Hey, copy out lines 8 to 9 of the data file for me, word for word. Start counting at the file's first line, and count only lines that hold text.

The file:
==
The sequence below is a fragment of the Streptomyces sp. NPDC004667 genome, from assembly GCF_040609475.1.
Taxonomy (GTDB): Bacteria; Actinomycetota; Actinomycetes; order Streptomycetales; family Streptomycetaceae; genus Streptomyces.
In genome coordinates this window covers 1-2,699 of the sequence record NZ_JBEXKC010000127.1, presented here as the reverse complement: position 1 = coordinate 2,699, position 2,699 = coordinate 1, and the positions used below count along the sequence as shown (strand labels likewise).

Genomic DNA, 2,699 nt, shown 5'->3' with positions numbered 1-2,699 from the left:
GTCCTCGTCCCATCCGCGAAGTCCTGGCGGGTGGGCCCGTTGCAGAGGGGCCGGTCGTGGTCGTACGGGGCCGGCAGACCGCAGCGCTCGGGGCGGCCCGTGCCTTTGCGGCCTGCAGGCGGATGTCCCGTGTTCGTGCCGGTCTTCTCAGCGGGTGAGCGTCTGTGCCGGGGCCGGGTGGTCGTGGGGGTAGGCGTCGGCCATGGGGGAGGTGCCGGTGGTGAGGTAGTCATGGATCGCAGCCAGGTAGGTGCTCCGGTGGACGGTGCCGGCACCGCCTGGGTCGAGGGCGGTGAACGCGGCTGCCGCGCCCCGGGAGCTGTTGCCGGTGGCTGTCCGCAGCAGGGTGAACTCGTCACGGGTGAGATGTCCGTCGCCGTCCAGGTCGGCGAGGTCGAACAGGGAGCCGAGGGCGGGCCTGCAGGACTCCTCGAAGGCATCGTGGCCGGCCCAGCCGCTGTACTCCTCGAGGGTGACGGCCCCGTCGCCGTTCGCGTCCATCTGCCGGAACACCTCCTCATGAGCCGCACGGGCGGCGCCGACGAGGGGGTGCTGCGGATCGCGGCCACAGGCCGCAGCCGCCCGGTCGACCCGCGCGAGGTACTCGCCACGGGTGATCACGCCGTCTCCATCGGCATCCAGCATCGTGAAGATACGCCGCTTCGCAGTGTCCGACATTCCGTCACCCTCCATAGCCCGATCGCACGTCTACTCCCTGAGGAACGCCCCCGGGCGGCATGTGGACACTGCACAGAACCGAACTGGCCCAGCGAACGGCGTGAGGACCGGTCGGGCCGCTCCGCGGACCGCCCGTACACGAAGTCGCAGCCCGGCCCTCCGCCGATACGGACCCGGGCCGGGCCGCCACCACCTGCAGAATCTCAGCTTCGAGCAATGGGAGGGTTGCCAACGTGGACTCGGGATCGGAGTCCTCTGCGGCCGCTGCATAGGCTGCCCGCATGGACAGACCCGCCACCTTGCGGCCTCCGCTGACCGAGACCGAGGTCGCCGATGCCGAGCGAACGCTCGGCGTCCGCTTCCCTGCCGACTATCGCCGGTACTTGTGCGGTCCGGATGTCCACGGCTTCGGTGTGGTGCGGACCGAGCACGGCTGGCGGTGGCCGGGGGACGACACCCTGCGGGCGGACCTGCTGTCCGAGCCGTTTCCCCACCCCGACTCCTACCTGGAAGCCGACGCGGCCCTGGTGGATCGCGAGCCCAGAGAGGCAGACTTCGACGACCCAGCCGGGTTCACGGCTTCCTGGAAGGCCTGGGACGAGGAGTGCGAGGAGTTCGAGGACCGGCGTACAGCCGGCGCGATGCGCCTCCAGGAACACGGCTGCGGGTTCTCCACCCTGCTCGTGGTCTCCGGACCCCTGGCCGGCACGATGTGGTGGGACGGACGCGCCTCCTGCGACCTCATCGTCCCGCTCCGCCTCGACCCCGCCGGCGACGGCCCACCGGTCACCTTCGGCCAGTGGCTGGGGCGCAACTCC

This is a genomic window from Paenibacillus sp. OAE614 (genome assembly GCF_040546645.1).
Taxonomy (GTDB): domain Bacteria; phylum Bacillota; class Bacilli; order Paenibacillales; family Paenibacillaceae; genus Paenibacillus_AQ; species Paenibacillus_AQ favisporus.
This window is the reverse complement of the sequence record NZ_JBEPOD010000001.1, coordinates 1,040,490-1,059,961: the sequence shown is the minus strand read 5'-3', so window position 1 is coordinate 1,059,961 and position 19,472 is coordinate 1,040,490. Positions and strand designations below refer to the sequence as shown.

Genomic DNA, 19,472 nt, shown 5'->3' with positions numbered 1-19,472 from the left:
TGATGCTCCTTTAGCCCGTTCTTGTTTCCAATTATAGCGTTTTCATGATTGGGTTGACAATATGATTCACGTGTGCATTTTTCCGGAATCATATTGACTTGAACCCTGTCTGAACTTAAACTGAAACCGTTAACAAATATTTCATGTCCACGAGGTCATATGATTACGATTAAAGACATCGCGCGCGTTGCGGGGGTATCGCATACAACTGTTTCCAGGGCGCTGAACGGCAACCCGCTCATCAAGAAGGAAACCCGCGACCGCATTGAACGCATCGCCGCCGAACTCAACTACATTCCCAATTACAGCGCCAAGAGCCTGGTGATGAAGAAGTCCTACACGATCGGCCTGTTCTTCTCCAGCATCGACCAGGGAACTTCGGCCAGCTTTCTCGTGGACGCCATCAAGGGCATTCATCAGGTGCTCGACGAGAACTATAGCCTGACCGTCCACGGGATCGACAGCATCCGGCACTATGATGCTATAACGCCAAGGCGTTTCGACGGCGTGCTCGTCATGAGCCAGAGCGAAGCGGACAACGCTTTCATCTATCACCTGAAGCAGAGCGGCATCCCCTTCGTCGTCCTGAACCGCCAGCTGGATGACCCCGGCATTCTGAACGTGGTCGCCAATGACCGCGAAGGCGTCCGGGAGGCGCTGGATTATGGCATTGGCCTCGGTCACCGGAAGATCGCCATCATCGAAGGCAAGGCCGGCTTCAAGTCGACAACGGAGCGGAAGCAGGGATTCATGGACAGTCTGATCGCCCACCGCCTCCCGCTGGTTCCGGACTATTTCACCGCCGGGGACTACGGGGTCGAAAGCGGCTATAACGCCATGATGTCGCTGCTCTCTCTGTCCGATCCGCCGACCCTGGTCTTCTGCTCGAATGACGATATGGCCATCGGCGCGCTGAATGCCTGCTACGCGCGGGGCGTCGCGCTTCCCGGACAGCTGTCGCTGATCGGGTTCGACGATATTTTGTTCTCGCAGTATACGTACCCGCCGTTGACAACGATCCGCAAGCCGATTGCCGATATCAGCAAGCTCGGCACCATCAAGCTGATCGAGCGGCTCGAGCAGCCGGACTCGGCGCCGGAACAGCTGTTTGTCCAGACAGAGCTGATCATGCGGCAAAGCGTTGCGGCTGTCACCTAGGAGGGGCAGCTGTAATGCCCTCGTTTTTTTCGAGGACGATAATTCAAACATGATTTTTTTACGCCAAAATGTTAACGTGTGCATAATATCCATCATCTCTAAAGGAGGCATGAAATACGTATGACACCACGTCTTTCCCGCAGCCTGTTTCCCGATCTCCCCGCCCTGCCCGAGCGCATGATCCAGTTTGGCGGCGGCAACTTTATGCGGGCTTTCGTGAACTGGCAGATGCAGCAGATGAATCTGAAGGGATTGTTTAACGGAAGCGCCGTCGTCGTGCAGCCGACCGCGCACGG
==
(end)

This window is the reverse complement of the sequence record NZ_JBEPOD010000001.1, coordinates 1,040,490-1,059,961: the sequence shown is the minus strand read 5'-3', so window position 1 is coordinate 1,059,961 and position 19,472 is coordinate 1,040,490. Positions and strand designations below refer to the sequence as shown.

Genomic DNA, 19,472 nt, shown 5'->3' with positions numbered 1-19,472 from the left: